Simple Analysis of Diction in the Scarlet Letter

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Passage 1 Analysis

In The Scarlet Letter, Nathaniel Hawthorne often demonstrates the frailty of humans. Nature is often described as beautiful, while the Puritan society and human nature are viewed in a harsh light. Hawthorne illustrates that human nature is flawed and judgmental through use of figurative language, critical diction, and symbolism. Figurative language plays a vital role in The Scarlet Letter, and this is evident as early as the first chapter. The passage pertaining to a rosebush in particular contains many instances of figurative language, as the rose-bush had been “kept alive in history” and may have existed because Ann Hutchinson entered the prison door. Hawthorne directly tells the reader that he wants the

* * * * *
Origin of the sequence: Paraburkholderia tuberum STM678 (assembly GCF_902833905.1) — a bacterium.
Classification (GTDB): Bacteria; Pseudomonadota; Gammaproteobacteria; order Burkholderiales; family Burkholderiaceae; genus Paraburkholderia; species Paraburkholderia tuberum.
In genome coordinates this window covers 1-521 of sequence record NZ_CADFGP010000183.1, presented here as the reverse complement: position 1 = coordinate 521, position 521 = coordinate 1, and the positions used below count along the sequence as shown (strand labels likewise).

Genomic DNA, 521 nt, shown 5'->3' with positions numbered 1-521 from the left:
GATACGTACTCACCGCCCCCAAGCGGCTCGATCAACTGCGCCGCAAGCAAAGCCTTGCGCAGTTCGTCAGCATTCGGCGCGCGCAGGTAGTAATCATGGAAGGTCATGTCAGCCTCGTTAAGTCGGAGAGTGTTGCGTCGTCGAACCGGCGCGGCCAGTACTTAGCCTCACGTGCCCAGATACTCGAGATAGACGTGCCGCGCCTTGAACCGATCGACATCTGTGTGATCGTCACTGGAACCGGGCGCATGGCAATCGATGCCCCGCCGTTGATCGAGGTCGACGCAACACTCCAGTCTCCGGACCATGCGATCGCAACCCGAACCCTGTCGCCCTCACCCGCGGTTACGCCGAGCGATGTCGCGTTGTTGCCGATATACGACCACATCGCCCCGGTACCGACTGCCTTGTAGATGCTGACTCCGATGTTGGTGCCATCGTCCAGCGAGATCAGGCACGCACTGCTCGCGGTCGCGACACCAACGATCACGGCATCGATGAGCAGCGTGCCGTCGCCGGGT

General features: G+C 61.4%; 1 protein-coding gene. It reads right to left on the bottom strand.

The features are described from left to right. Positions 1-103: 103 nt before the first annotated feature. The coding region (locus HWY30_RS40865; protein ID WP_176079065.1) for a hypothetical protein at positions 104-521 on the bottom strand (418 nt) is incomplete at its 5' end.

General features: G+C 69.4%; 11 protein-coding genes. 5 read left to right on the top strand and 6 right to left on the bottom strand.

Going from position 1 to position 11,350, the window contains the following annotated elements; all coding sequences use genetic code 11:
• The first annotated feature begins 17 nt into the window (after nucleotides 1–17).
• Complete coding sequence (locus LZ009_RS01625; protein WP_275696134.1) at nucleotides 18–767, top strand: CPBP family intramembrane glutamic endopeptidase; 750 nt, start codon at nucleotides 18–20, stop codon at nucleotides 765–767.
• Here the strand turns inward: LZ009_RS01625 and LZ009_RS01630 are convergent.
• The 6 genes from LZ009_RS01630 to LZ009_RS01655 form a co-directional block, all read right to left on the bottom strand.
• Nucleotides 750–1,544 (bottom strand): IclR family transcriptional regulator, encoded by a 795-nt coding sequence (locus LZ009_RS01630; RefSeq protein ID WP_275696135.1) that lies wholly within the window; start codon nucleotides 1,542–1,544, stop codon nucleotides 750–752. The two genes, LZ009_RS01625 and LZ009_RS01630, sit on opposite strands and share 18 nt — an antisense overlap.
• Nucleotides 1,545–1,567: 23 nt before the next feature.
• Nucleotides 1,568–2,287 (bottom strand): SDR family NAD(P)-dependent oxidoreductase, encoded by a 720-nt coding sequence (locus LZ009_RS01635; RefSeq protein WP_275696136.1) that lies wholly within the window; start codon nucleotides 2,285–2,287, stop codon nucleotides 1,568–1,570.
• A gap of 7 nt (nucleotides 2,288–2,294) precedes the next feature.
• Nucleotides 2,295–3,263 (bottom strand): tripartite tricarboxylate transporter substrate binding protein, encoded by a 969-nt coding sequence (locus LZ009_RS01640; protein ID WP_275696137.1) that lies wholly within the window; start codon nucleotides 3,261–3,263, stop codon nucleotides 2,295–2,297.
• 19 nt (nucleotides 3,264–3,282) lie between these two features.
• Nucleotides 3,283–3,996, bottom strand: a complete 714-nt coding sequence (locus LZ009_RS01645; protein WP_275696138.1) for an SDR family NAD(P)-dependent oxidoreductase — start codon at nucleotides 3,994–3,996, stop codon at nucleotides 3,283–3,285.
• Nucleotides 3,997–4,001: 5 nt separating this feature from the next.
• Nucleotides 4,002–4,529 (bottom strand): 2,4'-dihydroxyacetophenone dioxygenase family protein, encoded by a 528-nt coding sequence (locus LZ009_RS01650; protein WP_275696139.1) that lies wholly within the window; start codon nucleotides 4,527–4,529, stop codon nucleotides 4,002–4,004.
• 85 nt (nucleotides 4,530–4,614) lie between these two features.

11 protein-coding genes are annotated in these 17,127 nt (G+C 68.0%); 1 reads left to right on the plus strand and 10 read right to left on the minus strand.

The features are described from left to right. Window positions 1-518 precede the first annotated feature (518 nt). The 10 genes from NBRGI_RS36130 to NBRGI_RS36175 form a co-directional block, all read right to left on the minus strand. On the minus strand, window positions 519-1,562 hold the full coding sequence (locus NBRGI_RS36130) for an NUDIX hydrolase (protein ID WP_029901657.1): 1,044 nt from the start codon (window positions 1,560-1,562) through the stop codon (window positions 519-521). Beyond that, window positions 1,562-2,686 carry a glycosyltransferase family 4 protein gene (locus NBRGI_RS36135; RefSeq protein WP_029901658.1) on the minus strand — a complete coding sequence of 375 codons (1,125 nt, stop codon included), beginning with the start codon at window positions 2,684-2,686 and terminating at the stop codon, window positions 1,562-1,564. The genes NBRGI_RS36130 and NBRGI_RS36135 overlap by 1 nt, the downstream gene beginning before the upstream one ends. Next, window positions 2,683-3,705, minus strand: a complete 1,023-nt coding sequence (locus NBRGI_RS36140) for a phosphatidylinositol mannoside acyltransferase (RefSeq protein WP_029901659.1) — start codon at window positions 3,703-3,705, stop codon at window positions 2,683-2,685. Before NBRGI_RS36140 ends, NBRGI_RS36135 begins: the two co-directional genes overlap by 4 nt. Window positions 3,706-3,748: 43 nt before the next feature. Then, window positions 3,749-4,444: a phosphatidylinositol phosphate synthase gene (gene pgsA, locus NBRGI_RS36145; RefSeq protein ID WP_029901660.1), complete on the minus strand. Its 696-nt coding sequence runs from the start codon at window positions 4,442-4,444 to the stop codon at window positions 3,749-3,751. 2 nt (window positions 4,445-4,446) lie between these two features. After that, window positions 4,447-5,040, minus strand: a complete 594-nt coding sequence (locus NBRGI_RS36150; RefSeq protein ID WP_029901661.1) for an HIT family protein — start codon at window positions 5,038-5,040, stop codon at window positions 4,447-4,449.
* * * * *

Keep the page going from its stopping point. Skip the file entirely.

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The very scarlet letter from which the novel’s name is derived from is a symbol of sinning; the scarlet letter represents how Puritan society views sinning as unforgivable and something for public speculation. Hester is punished by wearing hers out for the world to see. The letter is “so fantastically embroidered” that one townswoman argues that its intricacy and design defeat the entire purpose of wearing it. The scarlet letter serves as an

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